Jan 17

Uboats off Natal

u504dpartenmissionle19a U-boat Render 4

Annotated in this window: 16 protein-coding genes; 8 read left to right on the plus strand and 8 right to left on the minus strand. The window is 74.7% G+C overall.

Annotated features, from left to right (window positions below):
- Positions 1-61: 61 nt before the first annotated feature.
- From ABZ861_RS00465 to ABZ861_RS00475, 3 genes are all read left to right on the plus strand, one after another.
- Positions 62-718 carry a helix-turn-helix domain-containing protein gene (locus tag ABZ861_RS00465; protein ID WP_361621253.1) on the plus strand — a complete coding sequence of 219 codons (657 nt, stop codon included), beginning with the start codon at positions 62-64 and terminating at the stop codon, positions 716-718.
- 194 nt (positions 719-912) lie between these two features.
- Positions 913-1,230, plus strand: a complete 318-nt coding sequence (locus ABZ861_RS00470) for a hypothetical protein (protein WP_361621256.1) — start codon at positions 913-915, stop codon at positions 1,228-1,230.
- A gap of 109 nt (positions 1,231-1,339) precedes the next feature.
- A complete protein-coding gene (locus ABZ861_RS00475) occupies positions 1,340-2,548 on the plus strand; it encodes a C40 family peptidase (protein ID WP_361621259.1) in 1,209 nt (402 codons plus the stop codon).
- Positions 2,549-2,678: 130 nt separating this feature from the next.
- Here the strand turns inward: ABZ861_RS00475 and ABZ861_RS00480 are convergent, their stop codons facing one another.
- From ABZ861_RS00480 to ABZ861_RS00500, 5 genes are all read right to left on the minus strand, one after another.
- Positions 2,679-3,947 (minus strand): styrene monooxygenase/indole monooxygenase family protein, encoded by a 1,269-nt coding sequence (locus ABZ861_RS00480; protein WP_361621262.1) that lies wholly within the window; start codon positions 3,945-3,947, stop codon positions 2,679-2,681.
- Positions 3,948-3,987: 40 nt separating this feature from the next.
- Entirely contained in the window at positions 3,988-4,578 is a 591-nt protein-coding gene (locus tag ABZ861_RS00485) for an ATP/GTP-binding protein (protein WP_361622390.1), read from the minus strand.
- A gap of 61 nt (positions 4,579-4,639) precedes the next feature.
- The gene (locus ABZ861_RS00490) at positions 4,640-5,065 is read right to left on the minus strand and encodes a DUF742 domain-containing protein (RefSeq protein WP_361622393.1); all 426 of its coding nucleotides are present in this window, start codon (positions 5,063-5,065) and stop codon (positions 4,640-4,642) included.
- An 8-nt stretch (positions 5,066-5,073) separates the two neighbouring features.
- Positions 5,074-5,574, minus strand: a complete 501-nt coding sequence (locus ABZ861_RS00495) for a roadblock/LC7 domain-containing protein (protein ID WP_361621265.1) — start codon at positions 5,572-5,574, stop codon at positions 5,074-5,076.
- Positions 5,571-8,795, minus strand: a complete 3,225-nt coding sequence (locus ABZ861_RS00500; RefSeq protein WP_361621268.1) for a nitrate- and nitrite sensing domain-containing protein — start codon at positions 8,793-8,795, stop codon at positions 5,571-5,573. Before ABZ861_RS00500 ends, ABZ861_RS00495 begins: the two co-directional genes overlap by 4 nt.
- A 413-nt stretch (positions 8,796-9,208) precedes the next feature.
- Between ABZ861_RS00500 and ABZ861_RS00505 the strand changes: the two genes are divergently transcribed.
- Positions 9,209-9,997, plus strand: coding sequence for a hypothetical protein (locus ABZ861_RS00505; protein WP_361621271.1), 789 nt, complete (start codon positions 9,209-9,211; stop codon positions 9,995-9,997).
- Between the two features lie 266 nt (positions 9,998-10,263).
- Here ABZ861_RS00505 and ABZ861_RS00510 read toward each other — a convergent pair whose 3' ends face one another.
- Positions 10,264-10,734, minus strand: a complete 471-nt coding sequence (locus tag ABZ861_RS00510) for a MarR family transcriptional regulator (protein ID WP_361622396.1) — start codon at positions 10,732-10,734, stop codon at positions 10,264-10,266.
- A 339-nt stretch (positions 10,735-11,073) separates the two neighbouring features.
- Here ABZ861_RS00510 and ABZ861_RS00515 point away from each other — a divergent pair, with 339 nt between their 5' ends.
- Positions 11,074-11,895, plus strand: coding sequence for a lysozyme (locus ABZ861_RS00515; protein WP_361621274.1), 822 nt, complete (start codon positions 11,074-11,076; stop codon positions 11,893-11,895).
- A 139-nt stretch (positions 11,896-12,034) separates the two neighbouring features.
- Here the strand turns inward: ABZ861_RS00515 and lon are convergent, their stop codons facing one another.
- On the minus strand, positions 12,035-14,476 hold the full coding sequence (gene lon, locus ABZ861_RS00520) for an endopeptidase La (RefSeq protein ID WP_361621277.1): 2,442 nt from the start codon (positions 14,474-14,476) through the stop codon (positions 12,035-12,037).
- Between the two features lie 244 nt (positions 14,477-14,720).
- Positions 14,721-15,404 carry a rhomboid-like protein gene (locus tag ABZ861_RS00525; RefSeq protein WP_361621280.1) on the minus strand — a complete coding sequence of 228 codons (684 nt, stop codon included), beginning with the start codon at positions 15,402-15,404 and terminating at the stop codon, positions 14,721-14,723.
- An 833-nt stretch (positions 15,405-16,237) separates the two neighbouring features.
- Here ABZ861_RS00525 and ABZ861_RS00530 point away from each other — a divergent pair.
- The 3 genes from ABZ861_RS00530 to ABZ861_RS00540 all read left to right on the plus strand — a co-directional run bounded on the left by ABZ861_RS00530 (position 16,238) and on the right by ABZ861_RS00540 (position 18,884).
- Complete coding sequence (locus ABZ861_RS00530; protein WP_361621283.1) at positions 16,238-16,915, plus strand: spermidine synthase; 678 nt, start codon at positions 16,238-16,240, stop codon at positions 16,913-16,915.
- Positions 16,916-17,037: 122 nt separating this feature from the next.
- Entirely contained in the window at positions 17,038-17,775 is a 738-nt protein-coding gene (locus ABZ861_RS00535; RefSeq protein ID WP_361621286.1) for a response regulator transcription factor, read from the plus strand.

The Local Ocean War, 1942-1944 by William Bizley